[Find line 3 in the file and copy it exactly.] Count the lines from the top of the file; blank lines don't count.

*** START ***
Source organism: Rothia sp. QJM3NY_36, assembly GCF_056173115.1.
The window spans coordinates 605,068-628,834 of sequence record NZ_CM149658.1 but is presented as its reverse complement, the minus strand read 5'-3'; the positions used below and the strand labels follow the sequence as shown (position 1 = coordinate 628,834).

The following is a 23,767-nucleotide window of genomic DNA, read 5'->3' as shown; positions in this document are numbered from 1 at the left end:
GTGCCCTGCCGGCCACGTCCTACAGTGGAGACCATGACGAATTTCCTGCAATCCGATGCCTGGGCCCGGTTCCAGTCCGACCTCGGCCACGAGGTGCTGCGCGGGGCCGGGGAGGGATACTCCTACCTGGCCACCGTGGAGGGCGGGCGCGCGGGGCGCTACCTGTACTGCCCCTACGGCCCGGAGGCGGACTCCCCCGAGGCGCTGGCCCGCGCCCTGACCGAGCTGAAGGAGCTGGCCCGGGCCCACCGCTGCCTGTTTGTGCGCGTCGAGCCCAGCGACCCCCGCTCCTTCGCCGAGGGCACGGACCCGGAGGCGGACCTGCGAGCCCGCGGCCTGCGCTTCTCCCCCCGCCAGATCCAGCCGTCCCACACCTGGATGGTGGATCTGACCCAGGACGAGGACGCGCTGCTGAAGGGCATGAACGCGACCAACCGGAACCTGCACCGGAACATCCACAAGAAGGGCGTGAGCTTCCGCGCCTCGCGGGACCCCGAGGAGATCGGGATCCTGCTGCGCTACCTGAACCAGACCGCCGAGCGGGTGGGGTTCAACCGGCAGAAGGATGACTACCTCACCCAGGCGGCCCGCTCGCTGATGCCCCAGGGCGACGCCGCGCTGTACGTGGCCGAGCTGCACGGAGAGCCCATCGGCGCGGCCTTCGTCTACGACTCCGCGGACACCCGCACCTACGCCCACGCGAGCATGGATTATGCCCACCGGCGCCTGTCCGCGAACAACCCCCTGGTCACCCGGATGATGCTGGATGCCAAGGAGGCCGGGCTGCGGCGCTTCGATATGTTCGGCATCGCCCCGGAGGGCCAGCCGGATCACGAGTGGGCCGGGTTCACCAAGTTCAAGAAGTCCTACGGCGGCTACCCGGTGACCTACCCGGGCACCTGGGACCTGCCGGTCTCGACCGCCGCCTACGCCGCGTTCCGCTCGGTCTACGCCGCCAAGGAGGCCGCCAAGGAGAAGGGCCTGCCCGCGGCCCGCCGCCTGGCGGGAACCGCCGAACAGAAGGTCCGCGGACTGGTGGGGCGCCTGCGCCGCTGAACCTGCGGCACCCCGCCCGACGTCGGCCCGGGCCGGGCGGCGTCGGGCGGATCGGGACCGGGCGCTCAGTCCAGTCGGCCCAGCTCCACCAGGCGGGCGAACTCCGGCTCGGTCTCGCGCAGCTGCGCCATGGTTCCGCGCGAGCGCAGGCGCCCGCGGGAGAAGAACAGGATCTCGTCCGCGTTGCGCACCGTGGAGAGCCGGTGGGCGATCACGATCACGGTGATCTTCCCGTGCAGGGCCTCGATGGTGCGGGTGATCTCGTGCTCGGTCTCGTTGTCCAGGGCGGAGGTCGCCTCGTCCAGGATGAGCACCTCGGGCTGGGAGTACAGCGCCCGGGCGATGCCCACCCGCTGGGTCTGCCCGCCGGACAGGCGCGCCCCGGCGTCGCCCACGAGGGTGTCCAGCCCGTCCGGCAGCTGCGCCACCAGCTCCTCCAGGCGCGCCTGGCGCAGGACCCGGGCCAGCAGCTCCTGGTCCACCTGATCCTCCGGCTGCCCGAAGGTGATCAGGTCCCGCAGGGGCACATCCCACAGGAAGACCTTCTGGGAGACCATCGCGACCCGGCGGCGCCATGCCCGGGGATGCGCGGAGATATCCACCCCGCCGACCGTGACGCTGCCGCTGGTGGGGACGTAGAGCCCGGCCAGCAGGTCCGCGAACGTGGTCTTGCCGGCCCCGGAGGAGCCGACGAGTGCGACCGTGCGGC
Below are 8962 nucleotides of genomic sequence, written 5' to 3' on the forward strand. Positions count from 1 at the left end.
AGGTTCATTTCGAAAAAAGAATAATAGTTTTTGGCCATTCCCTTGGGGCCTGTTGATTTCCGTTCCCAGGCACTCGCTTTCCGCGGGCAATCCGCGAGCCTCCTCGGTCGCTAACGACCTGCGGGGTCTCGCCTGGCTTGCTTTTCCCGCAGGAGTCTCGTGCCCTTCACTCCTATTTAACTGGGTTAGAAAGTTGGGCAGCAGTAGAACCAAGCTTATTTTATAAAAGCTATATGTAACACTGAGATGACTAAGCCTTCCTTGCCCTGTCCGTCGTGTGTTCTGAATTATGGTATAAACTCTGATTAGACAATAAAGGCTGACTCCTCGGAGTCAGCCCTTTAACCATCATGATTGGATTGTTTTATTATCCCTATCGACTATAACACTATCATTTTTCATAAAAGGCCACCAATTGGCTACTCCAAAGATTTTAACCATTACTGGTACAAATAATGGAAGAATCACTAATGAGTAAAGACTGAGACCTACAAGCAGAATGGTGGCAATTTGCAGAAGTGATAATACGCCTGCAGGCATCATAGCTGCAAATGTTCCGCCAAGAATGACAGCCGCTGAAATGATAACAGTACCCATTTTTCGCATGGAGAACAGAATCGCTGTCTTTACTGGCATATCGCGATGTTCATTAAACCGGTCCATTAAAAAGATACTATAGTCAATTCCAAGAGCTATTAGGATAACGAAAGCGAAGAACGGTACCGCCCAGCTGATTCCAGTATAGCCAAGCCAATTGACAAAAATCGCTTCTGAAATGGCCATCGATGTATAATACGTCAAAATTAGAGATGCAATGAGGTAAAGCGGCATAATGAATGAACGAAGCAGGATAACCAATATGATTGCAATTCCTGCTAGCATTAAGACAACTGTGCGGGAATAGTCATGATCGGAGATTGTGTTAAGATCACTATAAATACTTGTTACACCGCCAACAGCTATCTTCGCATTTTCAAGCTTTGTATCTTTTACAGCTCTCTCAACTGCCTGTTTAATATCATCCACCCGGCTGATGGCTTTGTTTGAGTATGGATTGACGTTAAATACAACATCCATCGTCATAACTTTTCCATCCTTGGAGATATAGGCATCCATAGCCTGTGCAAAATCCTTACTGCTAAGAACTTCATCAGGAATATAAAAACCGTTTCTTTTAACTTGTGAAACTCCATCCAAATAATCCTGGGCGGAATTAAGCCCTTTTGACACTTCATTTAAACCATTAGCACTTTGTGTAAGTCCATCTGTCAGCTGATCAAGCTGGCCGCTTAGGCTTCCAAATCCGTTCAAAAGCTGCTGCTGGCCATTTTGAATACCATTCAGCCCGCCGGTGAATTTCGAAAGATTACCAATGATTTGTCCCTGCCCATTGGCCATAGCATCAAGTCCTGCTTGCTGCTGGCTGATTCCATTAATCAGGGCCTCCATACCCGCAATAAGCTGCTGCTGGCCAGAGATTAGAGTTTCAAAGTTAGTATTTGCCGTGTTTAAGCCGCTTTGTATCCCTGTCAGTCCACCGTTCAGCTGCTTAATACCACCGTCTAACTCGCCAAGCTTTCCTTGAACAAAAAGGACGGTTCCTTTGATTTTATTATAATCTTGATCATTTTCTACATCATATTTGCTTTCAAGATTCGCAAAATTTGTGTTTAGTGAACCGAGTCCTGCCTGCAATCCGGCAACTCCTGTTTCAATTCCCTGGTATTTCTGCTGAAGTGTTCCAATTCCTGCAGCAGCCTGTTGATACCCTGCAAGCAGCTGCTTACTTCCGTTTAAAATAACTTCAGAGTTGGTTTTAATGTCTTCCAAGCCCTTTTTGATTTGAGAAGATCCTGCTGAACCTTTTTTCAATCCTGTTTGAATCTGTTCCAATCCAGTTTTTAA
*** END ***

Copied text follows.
The following is a 23,767-nucleotide window of genomic DNA, read 5'->3' as shown; positions in this document are numbered from 1 at the left end: